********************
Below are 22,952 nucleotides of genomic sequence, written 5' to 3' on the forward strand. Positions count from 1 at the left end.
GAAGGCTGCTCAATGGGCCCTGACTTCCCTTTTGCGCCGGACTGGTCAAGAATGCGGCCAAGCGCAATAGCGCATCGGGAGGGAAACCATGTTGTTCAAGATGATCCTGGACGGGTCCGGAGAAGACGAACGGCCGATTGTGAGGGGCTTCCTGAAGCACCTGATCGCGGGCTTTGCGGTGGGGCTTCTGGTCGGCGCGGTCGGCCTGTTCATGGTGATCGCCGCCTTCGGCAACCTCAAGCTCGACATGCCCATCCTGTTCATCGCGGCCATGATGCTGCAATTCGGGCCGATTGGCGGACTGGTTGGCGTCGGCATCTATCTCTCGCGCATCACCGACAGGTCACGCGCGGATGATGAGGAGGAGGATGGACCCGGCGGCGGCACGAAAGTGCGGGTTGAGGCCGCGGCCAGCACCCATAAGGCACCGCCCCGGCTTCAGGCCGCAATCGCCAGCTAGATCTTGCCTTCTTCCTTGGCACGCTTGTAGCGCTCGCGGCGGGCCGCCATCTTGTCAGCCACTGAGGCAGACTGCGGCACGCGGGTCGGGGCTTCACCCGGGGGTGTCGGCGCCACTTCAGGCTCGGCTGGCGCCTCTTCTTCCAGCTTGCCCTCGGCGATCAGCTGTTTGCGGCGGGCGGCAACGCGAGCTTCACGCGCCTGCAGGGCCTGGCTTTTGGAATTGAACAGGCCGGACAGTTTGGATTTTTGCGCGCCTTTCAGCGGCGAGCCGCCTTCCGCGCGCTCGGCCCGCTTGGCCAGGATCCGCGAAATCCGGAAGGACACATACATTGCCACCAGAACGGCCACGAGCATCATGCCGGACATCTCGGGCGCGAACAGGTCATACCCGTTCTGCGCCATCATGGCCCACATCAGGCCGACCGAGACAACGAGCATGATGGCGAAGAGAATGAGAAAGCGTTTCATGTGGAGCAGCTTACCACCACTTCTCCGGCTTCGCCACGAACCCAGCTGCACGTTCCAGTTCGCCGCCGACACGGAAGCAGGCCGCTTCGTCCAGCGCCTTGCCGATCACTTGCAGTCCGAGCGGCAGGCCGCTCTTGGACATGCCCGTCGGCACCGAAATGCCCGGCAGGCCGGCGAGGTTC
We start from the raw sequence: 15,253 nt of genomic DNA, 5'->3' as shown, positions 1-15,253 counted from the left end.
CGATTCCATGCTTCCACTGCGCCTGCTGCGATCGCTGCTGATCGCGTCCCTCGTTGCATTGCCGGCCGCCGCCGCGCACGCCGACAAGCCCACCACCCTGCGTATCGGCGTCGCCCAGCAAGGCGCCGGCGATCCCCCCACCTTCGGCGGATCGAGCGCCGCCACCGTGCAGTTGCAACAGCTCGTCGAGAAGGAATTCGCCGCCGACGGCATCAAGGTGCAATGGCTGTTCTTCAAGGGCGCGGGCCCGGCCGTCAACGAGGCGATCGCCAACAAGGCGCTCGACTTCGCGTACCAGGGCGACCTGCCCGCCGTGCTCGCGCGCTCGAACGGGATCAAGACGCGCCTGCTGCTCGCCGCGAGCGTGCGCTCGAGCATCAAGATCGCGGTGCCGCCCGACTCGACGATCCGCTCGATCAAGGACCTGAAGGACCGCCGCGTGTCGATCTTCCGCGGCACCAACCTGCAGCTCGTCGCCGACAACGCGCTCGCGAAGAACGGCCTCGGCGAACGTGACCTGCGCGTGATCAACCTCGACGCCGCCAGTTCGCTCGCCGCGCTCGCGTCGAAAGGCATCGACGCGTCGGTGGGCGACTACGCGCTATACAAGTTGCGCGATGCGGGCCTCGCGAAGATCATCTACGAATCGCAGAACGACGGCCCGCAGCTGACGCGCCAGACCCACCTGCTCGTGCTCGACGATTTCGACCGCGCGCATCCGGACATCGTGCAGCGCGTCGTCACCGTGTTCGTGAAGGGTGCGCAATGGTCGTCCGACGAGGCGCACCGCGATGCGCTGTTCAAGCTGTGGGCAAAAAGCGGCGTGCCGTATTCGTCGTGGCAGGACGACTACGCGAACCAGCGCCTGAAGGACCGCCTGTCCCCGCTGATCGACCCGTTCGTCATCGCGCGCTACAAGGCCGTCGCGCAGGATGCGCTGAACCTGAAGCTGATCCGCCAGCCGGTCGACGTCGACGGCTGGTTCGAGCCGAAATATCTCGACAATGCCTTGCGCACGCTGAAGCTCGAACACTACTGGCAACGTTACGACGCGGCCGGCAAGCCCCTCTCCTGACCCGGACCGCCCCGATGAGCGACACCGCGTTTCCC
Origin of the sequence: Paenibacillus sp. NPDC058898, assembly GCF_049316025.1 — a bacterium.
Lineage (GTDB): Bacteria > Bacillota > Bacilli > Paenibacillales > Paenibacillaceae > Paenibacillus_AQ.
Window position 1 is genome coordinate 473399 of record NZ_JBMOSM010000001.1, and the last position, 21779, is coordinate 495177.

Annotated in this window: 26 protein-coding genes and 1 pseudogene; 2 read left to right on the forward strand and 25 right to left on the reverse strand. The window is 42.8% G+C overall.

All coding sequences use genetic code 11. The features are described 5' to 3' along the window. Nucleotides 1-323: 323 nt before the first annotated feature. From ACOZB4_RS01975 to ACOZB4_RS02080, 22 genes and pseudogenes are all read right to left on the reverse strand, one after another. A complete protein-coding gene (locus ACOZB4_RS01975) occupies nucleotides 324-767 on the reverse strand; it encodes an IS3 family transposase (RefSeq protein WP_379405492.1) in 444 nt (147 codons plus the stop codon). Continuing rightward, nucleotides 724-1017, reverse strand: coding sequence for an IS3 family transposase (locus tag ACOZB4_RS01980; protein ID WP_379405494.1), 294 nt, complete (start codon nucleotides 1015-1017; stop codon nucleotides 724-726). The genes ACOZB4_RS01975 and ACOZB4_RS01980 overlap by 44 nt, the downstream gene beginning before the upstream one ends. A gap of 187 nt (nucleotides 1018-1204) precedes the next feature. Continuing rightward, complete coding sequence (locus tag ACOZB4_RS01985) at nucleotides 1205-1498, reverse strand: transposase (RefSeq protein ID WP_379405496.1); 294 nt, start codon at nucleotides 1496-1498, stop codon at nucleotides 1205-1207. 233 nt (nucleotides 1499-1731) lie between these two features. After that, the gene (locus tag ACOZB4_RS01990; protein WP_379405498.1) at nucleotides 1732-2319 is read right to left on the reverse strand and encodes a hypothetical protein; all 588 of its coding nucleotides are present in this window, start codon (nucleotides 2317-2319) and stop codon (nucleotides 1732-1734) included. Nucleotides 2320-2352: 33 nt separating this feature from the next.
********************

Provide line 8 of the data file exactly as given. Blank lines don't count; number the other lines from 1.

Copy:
Annotated in this window: 26 protein-coding genes and 1 pseudogene; 2 read left to right on the forward strand and 25 right to left on the reverse strand. The window is 42.8% G+C overall.